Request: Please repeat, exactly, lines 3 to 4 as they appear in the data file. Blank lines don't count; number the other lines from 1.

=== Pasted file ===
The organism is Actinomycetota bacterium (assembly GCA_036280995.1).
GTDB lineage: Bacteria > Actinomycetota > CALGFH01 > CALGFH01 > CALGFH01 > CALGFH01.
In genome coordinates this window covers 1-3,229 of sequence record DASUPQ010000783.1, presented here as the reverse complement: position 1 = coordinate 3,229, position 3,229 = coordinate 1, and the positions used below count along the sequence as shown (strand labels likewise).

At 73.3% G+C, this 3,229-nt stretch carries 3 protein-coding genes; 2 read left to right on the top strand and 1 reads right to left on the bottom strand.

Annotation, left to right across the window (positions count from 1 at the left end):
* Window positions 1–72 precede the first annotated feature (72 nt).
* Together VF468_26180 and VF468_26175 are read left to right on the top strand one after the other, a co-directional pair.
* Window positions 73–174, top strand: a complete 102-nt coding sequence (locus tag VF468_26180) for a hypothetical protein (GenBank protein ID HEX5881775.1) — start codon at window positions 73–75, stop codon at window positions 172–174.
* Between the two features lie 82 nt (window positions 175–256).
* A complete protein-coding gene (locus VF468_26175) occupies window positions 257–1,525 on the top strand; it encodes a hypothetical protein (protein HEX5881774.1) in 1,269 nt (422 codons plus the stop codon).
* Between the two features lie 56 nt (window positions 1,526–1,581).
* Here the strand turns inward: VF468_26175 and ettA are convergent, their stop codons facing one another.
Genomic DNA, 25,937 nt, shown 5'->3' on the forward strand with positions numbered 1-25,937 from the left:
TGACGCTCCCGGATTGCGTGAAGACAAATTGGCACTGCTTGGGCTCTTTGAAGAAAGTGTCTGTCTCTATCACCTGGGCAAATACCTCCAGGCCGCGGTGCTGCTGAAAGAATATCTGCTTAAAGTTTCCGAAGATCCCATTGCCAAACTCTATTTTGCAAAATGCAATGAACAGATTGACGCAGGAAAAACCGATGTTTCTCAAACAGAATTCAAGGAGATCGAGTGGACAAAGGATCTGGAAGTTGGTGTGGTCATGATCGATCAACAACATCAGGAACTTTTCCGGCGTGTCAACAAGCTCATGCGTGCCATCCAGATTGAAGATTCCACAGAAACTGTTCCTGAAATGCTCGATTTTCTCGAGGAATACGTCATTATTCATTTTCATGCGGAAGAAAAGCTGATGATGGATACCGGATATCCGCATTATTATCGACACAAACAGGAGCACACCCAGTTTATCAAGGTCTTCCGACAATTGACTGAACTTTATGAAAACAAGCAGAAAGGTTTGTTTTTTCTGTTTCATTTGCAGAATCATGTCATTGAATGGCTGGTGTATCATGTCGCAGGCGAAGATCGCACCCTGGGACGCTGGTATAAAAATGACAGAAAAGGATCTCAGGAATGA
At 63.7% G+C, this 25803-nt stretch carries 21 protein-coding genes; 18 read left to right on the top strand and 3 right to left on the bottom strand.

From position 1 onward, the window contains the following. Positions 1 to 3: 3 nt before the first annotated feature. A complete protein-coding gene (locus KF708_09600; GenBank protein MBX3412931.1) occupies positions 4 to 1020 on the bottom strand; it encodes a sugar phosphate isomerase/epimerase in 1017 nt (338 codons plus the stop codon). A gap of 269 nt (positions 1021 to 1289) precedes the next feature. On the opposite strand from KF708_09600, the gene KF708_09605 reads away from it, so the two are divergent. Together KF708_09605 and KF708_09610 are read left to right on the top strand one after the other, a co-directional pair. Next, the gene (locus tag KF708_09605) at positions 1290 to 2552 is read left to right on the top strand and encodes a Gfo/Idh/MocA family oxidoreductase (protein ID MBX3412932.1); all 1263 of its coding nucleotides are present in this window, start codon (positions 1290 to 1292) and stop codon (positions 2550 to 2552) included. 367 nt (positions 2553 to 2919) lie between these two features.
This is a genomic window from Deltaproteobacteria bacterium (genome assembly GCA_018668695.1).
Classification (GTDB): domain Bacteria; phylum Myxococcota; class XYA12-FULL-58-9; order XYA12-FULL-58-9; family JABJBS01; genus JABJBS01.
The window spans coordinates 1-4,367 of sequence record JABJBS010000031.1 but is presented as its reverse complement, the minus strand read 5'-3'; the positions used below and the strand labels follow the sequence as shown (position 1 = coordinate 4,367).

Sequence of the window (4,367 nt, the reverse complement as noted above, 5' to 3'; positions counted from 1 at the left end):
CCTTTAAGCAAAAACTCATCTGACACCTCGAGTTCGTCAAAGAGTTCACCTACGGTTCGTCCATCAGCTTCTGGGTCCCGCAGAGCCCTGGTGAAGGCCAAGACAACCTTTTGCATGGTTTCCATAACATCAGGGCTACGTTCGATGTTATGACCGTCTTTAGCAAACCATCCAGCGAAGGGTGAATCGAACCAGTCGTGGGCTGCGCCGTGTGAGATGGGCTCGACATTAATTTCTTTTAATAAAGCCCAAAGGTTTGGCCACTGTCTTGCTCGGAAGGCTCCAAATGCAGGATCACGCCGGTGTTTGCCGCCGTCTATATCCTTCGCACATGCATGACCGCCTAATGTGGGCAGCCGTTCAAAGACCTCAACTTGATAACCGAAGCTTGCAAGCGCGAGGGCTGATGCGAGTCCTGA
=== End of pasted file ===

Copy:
In genome coordinates this window covers 1-3,229 of sequence record DASUPQ010000783.1, presented here as the reverse complement: position 1 = coordinate 3,229, position 3,229 = coordinate 1, and the positions used below count along the sequence as shown (strand labels likewise).

At 73.3% G+C, this 3,229-nt stretch carries 3 protein-coding genes; 2 read left to right on the top strand and 1 reads right to left on the bottom strand.